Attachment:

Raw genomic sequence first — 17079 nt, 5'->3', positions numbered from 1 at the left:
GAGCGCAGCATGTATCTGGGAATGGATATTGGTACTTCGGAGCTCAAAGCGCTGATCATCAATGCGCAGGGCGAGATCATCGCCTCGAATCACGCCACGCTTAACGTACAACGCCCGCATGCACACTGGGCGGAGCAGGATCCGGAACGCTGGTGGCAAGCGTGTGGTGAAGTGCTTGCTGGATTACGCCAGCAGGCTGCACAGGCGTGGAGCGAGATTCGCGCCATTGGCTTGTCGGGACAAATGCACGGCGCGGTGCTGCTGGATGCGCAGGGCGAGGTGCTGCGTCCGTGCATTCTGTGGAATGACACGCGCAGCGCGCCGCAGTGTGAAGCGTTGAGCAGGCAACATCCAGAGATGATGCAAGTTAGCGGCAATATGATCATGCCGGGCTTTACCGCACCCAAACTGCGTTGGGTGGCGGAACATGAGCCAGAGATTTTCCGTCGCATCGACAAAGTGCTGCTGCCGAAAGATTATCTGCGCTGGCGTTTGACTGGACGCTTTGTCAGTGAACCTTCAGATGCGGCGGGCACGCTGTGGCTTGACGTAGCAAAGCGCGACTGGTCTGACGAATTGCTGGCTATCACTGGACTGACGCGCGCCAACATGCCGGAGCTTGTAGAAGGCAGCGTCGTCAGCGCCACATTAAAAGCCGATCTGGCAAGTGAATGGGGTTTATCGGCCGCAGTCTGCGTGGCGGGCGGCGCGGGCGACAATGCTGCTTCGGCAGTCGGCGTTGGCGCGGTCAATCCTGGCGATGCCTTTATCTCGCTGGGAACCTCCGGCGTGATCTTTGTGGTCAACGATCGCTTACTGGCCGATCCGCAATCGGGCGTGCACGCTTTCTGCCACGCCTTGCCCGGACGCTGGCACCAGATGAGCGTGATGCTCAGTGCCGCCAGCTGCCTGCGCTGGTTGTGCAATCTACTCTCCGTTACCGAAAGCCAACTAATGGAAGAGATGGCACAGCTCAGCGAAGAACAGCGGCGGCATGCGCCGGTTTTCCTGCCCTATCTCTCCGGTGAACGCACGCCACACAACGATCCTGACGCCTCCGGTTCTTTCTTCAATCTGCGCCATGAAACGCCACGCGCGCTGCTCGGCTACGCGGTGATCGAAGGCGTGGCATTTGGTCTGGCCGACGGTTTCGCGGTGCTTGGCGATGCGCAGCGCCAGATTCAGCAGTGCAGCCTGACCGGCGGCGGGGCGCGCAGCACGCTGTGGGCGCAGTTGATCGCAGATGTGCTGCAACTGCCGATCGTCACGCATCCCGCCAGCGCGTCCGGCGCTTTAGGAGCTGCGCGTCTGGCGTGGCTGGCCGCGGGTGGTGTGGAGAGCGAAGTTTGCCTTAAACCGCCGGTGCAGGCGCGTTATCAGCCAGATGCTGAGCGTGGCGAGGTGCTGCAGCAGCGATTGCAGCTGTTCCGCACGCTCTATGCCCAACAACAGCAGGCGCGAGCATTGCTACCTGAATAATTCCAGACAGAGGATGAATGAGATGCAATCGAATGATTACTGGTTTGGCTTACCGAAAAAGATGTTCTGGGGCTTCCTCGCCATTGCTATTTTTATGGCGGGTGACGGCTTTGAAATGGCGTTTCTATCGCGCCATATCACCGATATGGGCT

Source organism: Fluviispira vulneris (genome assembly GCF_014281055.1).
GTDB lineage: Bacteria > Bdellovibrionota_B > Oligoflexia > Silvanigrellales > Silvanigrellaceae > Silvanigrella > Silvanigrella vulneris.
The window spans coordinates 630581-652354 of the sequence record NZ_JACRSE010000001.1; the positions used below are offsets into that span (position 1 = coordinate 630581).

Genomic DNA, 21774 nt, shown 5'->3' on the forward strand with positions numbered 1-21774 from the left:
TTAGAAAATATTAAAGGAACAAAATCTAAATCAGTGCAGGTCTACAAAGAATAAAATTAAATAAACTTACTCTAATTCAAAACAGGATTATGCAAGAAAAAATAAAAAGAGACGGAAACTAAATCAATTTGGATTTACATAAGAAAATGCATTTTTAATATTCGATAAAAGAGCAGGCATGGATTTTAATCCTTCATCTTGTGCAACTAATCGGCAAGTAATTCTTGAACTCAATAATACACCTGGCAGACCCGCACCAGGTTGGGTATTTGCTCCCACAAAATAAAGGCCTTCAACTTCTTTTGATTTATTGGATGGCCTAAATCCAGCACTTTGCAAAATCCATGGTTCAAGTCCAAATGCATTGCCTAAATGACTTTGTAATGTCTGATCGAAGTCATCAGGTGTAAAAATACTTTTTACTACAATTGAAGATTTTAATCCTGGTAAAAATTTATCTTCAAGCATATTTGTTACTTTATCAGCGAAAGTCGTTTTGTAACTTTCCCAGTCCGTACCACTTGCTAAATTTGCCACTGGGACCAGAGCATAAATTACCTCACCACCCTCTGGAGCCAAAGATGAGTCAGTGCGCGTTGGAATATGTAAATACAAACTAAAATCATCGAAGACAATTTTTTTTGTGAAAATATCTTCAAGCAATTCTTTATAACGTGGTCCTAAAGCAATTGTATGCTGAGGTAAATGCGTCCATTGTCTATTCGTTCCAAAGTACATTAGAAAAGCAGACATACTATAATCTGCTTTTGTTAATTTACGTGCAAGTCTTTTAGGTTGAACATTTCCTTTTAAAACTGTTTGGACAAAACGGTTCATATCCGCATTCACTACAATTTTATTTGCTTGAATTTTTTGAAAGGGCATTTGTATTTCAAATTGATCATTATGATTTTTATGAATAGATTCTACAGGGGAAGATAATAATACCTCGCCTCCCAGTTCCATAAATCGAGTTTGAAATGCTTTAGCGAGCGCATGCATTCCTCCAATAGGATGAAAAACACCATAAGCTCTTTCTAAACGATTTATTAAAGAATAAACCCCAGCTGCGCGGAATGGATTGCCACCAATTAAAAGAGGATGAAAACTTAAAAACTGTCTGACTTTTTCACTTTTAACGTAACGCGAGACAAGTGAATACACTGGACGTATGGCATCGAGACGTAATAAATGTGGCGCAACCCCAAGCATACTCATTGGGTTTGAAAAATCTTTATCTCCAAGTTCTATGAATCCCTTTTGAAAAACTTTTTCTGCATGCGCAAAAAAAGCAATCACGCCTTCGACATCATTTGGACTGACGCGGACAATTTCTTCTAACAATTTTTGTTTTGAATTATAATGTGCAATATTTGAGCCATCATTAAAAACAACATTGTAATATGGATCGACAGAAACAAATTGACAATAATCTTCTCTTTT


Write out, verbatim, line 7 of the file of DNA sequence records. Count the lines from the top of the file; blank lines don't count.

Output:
TTAGAAAATATTAAAGGAACAAAATCTAAATCAGTGCAGGTCTACAAAGAATAAAATTAAATAAACTTACTCTAATTCAAAACAGGATTATGCAAGAAAAAATAAAAAGAGACGGAAACTAAATCAATTTGGATTTACATAAGAAAATGCATTTTTAATATTCGATAAAAGAGCAGGCATGGATTTTAATCCTTCATCTTGTGCAACTAATCGGCAAGTAATTCTTGAACTCAATAATACACCTGGCAGACCCGCACCAGGTTGGGTATTTGCTCCCACAAAATAAAGGCCTTCAACTTCTTTTGATTTATTGGATGGCCTAAATCCAGCACTTTGCAAAATCCATGGTTCAAGTCCAAATGCATTGCCTAAATGACTTTGTAATGTCTGATCGAAGTCATCAGGTGTAAAAATACTTTTTACTACAATTGAAGATTTTAATCCTGGTAAAAATTTATCTTCAAGCATATTTGTTACTTTATCAGCGAAAGTCGTTTTGTAACTTTCCCAGTCCGTACCACTTGCTAAATTTGCCACTGGGACCAGAGCATAAATTACCTCACCACCCTCTGGAGCCAAAGATGAGTCAGTGCGCGTTGGAATATGTAAATACAAACTAAAATCATCGAAGACAATTTTTTTTGTGAAAATATCTTCAAGCAATTCTTTATAACGTGGTCCTAAAGCAATTGTATGCTGAGGTAAATGCGTCCATTGTCTATTCGTTCCAAAGTACATTAGAAAAGCAGACATACTATAATCTGCTTTTGTTAATTTACGTGCAAGTCTTTTAGGTTGAACATTTCCTTTTAAAACTGTTTGGACAAAACGGTTCATATCCGCATTCACTACAATTTTATTTGCTTGAATTTTTTGAAAGGGCATTTGTATTTCAAATTGATCATTATGATTTTTATGAATAGATTCTACAGGGGAAGATAATAATACCTCGCCTCCCAGTTCCATAAATCGAGTTTGAAATGCTTTAGCGAGCGCATGCATTCCTCCAATAGGATGAAAAACACCATAAGCTCTTTCTAAACGATTTATTAAAGAATAAACCCCAGCTGCGCGGAATGGATTGCCACCAATTAAAAGAGGATGAAAACTTAAAAACTGTCTGACTTTTTCACTTTTAACGTAACGCGAGACAAGTGAATACACTGGACGTATGGCATCGAGACGTAATAAATGTGGCGCAACCCCAAGCATACTCATTGGGTTTGAAAAATCTTTATCTCCAAGTTCTATGAATCCCTTTTGAAAAACTTTTTCTGCATGCGCAAAAAAAGCAATCACGCCTTCGACATCATTTGGACTGACGCGGACAATTTCTTCTAACAATTTTTGTTTTGAATTATAATGTGCAATATTTGAGCCATCATTAAAAACAACATTGTAATATGGATCGACAGAAACAAATTGACAATAATCTTCTCTTTT